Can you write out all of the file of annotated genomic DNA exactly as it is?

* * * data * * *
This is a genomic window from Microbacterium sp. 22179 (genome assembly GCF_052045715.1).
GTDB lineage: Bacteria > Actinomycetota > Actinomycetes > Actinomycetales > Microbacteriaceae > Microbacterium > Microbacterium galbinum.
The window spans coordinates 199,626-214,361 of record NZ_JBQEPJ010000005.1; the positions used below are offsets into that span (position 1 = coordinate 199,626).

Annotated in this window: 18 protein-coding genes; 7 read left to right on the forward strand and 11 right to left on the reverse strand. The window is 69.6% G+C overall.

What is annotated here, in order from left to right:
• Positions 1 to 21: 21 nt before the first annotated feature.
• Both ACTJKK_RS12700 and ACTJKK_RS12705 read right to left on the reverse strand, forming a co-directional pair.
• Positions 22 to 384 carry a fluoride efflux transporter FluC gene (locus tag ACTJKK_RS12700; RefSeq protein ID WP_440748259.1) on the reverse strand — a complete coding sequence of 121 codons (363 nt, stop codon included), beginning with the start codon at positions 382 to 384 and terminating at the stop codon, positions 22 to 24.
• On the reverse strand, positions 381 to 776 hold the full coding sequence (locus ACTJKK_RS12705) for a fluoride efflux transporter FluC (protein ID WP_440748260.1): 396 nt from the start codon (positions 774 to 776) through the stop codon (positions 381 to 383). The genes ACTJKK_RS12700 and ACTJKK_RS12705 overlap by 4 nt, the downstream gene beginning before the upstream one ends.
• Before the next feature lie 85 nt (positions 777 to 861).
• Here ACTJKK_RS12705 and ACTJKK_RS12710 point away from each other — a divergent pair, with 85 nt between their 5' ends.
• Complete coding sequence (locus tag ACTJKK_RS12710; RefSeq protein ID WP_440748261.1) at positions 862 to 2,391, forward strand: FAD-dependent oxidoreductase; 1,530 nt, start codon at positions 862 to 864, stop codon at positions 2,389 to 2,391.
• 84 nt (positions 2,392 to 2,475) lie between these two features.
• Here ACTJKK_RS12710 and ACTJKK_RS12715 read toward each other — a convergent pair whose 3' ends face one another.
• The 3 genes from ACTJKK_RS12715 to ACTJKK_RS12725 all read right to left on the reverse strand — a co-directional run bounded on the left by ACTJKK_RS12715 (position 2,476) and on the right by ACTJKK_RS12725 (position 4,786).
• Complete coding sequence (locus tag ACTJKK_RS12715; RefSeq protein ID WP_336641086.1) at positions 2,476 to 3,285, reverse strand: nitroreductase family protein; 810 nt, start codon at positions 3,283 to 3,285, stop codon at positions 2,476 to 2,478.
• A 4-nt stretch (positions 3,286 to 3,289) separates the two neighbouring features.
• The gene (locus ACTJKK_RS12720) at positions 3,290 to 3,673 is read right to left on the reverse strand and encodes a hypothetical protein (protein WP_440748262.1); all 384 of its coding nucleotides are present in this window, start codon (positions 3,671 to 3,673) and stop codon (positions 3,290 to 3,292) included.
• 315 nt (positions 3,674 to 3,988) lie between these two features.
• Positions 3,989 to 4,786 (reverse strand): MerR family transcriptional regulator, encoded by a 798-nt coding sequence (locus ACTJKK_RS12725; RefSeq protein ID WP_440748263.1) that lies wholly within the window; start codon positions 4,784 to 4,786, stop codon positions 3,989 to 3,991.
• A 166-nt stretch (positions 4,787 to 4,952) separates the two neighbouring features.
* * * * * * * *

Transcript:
This is a genomic window from Microbacterium sp. 22179 (genome assembly GCF_052045715.1).
GTDB lineage: Bacteria > Actinomycetota > Actinomycetes > Actinomycetales > Microbacteriaceae > Microbacterium > Microbacterium galbinum.
The window spans coordinates 199,626-214,361 of record NZ_JBQEPJ010000005.1; the positions used below are offsets into that span (position 1 = coordinate 199,626).

Annotated in this window: 18 protein-coding genes; 7 read left to right on the forward strand and 11 right to left on the reverse strand. The window is 69.6% G+C overall.

What is annotated here, in order from left to right:
• Positions 1 to 21: 21 nt before the first annotated feature.
• Both ACTJKK_RS12700 and ACTJKK_RS12705 read right to left on the reverse strand, forming a co-directional pair.
• Positions 22 to 384 carry a fluoride efflux transporter FluC gene (locus tag ACTJKK_RS12700; RefSeq protein ID WP_440748259.1) on the reverse strand — a complete coding sequence of 121 codons (363 nt, stop codon included), beginning with the start codon at positions 382 to 384 and terminating at the stop codon, positions 22 to 24.
• On the reverse strand, positions 381 to 776 hold the full coding sequence (locus ACTJKK_RS12705) for a fluoride efflux transporter FluC (protein ID WP_440748260.1): 396 nt from the start codon (positions 774 to 776) through the stop codon (positions 381 to 383). The genes ACTJKK_RS12700 and ACTJKK_RS12705 overlap by 4 nt, the downstream gene beginning before the upstream one ends.
• Before the next feature lie 85 nt (positions 777 to 861).
• Here ACTJKK_RS12705 and ACTJKK_RS12710 point away from each other — a divergent pair, with 85 nt between their 5' ends.
• Complete coding sequence (locus tag ACTJKK_RS12710; RefSeq protein ID WP_440748261.1) at positions 862 to 2,391, forward strand: FAD-dependent oxidoreductase; 1,530 nt, start codon at positions 862 to 864, stop codon at positions 2,389 to 2,391.
• 84 nt (positions 2,392 to 2,475) lie between these two features.
• Here ACTJKK_RS12710 and ACTJKK_RS12715 read toward each other — a convergent pair whose 3' ends face one another.
• The 3 genes from ACTJKK_RS12715 to ACTJKK_RS12725 all read right to left on the reverse strand — a co-directional run bounded on the left by ACTJKK_RS12715 (position 2,476) and on the right by ACTJKK_RS12725 (position 4,786).
• Complete coding sequence (locus tag ACTJKK_RS12715; RefSeq protein ID WP_336641086.1) at positions 2,476 to 3,285, reverse strand: nitroreductase family protein; 810 nt, start codon at positions 3,283 to 3,285, stop codon at positions 2,476 to 2,478.
• A 4-nt stretch (positions 3,286 to 3,289) separates the two neighbouring features.
• The gene (locus ACTJKK_RS12720) at positions 3,290 to 3,673 is read right to left on the reverse strand and encodes a hypothetical protein (protein WP_440748262.1); all 384 of its coding nucleotides are present in this window, start codon (positions 3,671 to 3,673) and stop codon (positions 3,290 to 3,292) included.
• 315 nt (positions 3,674 to 3,988) lie between these two features.
• Positions 3,989 to 4,786 (reverse strand): MerR family transcriptional regulator, encoded by a 798-nt coding sequence (locus ACTJKK_RS12725; RefSeq protein ID WP_440748263.1) that lies wholly within the window; start codon positions 4,784 to 4,786, stop codon positions 3,989 to 3,991.
• A 166-nt stretch (positions 4,787 to 4,952) separates the two neighbouring features.